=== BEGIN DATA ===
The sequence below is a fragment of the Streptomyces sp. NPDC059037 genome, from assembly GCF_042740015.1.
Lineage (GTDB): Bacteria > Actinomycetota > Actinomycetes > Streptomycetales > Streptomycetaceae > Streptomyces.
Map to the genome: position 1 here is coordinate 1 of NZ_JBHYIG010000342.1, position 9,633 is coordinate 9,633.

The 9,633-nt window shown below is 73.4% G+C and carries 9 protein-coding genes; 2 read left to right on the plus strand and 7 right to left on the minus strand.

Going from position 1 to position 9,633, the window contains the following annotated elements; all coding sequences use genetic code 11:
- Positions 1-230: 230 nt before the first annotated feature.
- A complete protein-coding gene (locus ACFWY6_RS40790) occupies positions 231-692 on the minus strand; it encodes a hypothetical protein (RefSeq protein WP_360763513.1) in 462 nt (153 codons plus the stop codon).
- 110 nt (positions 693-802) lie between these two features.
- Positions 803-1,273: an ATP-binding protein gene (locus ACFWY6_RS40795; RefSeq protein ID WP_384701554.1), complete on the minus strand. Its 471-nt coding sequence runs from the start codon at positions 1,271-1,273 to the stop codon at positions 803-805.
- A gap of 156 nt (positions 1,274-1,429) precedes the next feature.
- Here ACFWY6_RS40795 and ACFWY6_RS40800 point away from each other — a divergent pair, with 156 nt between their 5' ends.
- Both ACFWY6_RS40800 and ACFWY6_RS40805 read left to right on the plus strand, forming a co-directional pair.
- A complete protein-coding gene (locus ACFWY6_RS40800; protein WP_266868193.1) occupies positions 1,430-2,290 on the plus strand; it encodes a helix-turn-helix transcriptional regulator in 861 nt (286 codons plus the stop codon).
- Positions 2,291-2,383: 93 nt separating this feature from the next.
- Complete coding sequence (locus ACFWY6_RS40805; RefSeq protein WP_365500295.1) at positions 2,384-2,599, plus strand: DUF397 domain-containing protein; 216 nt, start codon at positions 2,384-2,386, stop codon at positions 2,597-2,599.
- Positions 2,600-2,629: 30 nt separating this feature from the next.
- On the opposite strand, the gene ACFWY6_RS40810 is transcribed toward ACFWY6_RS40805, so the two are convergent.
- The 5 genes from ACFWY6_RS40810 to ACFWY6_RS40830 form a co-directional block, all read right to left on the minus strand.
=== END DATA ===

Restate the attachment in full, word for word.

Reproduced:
The sequence below is a fragment of the Streptomyces sp. NPDC059037 genome, from assembly GCF_042740015.1.
Lineage (GTDB): Bacteria > Actinomycetota > Actinomycetes > Streptomycetales > Streptomycetaceae > Streptomyces.
Map to the genome: position 1 here is coordinate 1 of NZ_JBHYIG010000342.1, position 9,633 is coordinate 9,633.

The 9,633-nt window shown below is 73.4% G+C and carries 9 protein-coding genes; 2 read left to right on the plus strand and 7 right to left on the minus strand.

Going from position 1 to position 9,633, the window contains the following annotated elements; all coding sequences use genetic code 11:
- Positions 1-230: 230 nt before the first annotated feature.
- A complete protein-coding gene (locus ACFWY6_RS40790) occupies positions 231-692 on the minus strand; it encodes a hypothetical protein (RefSeq protein WP_360763513.1) in 462 nt (153 codons plus the stop codon).
- 110 nt (positions 693-802) lie between these two features.
- Positions 803-1,273: an ATP-binding protein gene (locus ACFWY6_RS40795; RefSeq protein ID WP_384701554.1), complete on the minus strand. Its 471-nt coding sequence runs from the start codon at positions 1,271-1,273 to the stop codon at positions 803-805.
- A gap of 156 nt (positions 1,274-1,429) precedes the next feature.
- Here ACFWY6_RS40795 and ACFWY6_RS40800 point away from each other — a divergent pair, with 156 nt between their 5' ends.
- Both ACFWY6_RS40800 and ACFWY6_RS40805 read left to right on the plus strand, forming a co-directional pair.
- A complete protein-coding gene (locus ACFWY6_RS40800; protein WP_266868193.1) occupies positions 1,430-2,290 on the plus strand; it encodes a helix-turn-helix transcriptional regulator in 861 nt (286 codons plus the stop codon).
- Positions 2,291-2,383: 93 nt separating this feature from the next.
- Complete coding sequence (locus ACFWY6_RS40805; RefSeq protein WP_365500295.1) at positions 2,384-2,599, plus strand: DUF397 domain-containing protein; 216 nt, start codon at positions 2,384-2,386, stop codon at positions 2,597-2,599.
- Positions 2,600-2,629: 30 nt separating this feature from the next.
- On the opposite strand, the gene ACFWY6_RS40810 is transcribed toward ACFWY6_RS40805, so the two are convergent.
- The 5 genes from ACFWY6_RS40810 to ACFWY6_RS40830 form a co-directional block, all read right to left on the minus strand.